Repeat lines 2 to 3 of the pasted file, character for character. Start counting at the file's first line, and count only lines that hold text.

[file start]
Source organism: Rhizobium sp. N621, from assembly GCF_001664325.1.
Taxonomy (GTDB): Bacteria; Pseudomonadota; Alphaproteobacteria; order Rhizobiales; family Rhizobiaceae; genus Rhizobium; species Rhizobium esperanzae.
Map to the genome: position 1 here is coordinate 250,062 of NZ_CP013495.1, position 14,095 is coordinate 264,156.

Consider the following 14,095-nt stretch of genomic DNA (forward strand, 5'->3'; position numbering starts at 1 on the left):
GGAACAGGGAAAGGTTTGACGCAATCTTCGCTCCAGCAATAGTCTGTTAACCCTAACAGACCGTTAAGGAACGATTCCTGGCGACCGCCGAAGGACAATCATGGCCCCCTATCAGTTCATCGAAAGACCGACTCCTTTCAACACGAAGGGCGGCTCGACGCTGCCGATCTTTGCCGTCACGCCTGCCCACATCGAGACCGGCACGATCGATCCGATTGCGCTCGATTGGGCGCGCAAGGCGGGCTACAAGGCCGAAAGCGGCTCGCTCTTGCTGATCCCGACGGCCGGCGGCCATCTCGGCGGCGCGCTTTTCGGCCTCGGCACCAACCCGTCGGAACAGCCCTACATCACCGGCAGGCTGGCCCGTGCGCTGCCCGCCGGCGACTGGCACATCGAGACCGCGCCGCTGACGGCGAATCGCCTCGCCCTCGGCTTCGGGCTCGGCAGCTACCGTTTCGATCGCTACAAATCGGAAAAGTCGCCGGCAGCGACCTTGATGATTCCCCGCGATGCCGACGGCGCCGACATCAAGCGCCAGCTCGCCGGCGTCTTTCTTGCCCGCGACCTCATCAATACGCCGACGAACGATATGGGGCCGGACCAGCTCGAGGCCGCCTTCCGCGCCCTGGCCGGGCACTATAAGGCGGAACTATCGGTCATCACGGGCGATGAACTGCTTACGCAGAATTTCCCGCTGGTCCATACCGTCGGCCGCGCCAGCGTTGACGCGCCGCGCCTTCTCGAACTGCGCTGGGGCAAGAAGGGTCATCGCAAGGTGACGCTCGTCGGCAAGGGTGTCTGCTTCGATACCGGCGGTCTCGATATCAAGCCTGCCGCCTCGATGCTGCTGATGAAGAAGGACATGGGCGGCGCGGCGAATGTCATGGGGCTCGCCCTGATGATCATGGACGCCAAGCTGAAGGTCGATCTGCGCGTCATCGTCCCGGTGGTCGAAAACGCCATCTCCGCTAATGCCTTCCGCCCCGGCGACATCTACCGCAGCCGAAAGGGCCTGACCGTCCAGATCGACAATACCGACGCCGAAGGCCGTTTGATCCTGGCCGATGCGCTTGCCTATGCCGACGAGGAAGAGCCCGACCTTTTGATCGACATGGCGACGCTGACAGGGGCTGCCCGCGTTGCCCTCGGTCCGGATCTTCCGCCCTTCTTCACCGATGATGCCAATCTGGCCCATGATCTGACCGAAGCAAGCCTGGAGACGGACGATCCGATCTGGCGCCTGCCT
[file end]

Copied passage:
Taxonomy (GTDB): Bacteria; Pseudomonadota; Alphaproteobacteria; order Rhizobiales; family Rhizobiaceae; genus Rhizobium; species Rhizobium esperanzae.
Map to the genome: position 1 here is coordinate 250,062 of NZ_CP013495.1, position 14,095 is coordinate 264,156.